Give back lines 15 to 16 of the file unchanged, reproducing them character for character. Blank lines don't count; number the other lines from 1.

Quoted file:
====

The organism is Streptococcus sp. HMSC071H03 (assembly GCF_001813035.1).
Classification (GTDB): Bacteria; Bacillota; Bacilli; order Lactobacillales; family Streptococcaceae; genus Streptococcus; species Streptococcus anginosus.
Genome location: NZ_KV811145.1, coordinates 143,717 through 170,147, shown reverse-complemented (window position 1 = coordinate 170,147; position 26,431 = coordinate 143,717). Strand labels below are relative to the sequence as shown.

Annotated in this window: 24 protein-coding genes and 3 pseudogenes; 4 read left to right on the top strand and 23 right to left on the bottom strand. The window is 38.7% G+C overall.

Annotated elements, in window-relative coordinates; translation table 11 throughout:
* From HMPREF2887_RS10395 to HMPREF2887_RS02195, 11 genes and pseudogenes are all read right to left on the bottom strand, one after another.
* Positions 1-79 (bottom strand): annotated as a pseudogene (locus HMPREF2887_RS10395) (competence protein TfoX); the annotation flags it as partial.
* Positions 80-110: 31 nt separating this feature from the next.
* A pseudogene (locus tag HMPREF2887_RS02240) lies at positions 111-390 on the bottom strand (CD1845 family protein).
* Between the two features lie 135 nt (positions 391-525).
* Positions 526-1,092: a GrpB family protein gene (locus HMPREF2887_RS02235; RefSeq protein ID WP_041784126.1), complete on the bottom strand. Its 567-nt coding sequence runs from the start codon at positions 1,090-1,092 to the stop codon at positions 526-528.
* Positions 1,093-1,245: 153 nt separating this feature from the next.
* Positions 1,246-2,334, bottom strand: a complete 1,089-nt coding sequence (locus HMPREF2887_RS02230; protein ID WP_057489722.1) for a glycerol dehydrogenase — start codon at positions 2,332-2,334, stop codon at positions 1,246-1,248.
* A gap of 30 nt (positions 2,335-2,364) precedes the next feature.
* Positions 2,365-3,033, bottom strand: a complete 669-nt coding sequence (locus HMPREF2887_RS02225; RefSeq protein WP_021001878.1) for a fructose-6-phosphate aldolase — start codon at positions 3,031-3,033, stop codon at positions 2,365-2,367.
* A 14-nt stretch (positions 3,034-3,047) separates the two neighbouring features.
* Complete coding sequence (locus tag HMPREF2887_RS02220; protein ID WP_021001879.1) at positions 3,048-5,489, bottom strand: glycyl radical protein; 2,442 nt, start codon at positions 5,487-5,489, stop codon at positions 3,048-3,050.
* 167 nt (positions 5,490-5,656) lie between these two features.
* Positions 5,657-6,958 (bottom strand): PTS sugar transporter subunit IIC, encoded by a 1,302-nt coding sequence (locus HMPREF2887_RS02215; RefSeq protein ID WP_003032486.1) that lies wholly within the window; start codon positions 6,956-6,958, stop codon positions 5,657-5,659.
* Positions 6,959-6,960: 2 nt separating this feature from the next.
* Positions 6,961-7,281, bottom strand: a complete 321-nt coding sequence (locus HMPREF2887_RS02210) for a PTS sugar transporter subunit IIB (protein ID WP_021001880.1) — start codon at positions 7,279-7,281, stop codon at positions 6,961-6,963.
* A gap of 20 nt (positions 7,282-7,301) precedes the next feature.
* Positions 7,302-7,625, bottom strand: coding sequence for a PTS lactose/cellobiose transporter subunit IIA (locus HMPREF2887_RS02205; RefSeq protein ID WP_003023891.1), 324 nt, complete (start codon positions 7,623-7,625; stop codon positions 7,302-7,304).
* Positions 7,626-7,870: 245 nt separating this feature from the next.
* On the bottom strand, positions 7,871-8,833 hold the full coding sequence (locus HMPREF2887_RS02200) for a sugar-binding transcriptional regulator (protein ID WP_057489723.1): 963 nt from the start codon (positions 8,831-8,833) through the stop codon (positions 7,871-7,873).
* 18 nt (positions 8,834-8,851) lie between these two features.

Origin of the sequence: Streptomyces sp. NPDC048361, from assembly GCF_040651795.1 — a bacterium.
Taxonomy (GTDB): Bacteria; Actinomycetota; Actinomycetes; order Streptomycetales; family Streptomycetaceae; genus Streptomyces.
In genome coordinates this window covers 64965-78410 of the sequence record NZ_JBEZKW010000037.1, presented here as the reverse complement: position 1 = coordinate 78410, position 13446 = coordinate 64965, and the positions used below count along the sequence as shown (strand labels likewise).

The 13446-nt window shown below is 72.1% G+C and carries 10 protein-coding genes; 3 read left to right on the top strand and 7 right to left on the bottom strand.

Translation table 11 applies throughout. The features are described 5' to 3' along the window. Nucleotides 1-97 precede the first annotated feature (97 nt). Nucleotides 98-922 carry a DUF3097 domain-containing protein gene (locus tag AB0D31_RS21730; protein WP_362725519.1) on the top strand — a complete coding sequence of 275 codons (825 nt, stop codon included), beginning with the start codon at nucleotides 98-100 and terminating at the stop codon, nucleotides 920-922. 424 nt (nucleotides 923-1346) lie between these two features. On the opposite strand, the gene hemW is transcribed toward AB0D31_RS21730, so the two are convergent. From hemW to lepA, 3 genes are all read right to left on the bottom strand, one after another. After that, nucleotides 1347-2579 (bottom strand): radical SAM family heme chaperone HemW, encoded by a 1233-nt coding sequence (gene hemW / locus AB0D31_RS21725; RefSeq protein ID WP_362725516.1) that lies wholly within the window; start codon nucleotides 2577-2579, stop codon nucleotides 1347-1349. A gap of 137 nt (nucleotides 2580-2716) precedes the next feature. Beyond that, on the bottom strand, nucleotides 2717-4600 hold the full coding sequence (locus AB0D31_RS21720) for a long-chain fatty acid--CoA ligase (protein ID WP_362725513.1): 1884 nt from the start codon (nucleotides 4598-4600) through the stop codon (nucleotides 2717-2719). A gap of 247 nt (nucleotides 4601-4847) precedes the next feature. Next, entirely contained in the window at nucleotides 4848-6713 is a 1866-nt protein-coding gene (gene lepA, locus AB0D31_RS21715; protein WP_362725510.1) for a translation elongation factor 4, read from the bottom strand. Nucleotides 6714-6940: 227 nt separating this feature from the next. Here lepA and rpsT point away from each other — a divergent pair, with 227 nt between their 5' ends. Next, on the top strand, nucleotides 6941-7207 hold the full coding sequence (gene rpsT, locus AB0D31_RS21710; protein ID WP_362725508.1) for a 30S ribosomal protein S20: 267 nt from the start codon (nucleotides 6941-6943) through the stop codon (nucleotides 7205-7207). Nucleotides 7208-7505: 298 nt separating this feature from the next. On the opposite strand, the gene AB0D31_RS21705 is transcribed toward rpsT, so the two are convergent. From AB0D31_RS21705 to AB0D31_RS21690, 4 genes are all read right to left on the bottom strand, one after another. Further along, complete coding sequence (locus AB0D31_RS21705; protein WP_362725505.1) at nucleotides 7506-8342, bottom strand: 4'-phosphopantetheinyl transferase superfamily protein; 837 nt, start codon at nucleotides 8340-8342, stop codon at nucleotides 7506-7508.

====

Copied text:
* Positions 2,365-3,033, bottom strand: a complete 669-nt coding sequence (locus HMPREF2887_RS02225; RefSeq protein WP_021001878.1) for a fructose-6-phosphate aldolase — start codon at positions 3,031-3,033, stop codon at positions 2,365-2,367.
* A 14-nt stretch (positions 3,034-3,047) separates the two neighbouring features.